Last weekend’s trip to Ontario turned out to be excellent for seeing both grandparents and new life birds. Although we only had a short time to catch up with family in each location, the need to drive from place to place was well-suited for nipping off the road and catching sight of Ontario’s winter migrants.
Our first birding detour was to Rondeau Provincial Park. As we drove the 401 I was seeing flocks of little brown and white birds flying up and circling around the farm fields. There was something about their flight that was different from sparrows, and my inability to identify them en route was driving me to distraction when, lo and behold, we saw a sign directing us to the park. Just off the 401, I was able to pull over and get a good look at a flock of little-brown-birds. It turned out to be a mixed group of Horned Larks and American Tree Sparrows, neither of which I’d ever seen before and both of which are common in southern Ontario in February (according to the birding list we picked up at Point Pelee last summer).
Buoyed by this early success, we continued on to the park. I suspect we were the only visitors, although there were locals coming and going so we did see other humans during our stay. Following the advice of the person at the front gate, I decided to try the woods behind the visitors’ center in my quest for winter guests. Thankfully someone—no doubt a local—had hiked the trail since the last snowfall, otherwise we might have had the embarrassing experience of becoming lost trying to follow the not-at-all-visible trail. The woods were pretty empty, it being the dead of winter, but we did see a few familiar birds: Downy Woodpeckers, White-Breasted Nuthatches, a Carolina Wren, and Northern Cardinals. Once we got reached the middle of the woods—an area that we guessed would be rather swampy in the summer, as it was criss-crossed with boardwalk-style bridges—we flushed a small group of little chattering birds from the brush. Based on my experience with little chattering birds at our local pond, I figured they were kinglets or vireos or flycatchers of some sort. I was able to pish them to me, which allowed me to identify mostly gray bodies, shortish tails and plump light bellies. Their flightiness, my inexperience, and the gray light of a winter afternoon in Ontario woods combined to make that the best I could do visually. However, all was not lost, as in the course of pishing I successfully noted their call (I’m learning!). Once back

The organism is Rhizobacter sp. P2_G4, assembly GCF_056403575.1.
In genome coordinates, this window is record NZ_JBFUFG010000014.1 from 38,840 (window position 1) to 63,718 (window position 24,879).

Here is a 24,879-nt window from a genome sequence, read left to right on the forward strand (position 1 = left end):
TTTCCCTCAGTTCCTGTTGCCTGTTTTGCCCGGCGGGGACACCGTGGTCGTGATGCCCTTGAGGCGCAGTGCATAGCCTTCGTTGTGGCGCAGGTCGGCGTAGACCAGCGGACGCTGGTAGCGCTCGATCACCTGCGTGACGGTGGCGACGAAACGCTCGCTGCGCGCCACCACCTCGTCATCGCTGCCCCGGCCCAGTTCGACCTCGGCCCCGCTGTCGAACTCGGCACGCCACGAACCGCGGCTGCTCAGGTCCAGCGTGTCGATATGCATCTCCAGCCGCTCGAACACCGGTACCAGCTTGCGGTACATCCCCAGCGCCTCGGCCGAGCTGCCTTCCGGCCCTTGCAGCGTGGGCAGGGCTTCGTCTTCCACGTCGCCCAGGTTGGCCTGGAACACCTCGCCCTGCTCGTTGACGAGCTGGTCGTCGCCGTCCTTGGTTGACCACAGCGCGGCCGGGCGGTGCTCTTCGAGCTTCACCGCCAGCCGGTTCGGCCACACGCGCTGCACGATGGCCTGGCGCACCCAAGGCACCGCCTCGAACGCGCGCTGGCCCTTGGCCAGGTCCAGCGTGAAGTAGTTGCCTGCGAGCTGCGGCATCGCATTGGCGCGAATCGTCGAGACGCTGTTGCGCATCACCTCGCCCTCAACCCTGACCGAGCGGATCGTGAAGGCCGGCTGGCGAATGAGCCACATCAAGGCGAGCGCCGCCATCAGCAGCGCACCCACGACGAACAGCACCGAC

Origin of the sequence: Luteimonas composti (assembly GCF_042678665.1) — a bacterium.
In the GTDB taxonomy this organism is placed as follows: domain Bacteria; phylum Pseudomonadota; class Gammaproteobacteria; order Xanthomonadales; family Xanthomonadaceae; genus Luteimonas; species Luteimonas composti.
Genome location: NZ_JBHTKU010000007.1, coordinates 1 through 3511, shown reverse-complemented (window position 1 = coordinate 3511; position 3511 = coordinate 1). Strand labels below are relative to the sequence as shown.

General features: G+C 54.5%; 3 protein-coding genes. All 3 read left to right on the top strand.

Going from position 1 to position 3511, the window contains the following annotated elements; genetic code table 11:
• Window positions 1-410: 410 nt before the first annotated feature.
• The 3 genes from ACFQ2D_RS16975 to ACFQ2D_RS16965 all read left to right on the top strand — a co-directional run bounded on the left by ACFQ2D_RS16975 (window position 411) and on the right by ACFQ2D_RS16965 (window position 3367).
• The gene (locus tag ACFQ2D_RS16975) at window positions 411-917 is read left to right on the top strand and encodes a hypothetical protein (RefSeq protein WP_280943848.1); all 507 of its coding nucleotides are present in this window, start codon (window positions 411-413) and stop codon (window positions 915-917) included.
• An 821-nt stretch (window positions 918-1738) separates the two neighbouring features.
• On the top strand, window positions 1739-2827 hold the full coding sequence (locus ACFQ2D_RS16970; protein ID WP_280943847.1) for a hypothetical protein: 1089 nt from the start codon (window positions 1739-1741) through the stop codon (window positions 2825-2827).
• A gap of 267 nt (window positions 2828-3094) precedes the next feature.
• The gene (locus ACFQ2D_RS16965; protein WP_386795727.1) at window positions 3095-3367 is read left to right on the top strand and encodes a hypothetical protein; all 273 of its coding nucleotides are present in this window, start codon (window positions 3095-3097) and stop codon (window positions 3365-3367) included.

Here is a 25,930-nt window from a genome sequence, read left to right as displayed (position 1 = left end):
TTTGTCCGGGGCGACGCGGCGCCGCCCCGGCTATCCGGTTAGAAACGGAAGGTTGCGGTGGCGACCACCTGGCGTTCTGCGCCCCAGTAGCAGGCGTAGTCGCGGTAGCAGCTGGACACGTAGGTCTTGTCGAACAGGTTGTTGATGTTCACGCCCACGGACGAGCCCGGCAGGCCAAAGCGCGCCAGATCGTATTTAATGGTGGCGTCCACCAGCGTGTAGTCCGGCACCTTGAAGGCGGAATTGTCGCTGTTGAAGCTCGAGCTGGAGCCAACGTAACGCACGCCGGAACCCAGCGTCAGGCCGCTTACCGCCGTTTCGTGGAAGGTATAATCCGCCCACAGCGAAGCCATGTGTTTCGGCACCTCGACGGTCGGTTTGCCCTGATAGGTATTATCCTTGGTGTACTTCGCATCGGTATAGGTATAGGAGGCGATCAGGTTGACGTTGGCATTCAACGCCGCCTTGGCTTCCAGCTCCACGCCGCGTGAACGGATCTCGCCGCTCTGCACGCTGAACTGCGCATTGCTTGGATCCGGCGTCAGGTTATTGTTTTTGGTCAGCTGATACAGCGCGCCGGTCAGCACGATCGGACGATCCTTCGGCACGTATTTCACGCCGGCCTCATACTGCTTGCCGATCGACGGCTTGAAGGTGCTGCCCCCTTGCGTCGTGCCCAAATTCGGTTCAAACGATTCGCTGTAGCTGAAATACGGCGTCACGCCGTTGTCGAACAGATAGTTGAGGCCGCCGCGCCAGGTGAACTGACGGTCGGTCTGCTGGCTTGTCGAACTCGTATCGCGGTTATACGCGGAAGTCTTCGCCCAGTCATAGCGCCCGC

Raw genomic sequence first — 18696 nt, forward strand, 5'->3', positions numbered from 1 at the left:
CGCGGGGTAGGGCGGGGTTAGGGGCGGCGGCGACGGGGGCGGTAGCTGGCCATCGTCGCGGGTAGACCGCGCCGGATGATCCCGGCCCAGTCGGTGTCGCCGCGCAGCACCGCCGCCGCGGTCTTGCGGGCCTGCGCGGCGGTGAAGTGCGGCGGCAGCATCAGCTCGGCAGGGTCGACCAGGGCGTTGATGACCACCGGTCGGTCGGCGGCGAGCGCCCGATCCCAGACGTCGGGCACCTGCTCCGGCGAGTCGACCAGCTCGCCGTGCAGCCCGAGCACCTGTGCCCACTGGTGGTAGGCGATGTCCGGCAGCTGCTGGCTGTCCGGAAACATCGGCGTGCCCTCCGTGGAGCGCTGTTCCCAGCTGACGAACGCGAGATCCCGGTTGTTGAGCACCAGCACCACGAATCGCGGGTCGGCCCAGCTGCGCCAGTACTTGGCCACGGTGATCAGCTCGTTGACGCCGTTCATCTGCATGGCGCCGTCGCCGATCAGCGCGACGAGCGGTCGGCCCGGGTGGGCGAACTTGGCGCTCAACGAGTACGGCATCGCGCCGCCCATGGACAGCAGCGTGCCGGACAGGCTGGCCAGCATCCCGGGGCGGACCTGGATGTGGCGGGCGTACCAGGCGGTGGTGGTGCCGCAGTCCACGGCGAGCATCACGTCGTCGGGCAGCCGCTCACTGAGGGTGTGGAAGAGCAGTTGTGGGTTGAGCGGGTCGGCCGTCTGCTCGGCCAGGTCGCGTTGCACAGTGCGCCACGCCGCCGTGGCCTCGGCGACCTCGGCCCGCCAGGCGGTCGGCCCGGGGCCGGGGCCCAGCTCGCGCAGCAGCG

at the ranch in the car, we concluded that they were Golden-Crowned Kinglets, with the zeee-zeee-zeee call being the deciding factor. I think this marks the first time that I conclusively identified a bird using sound, which in itself may clinch my rise to intermediate status in this bizarre hobby.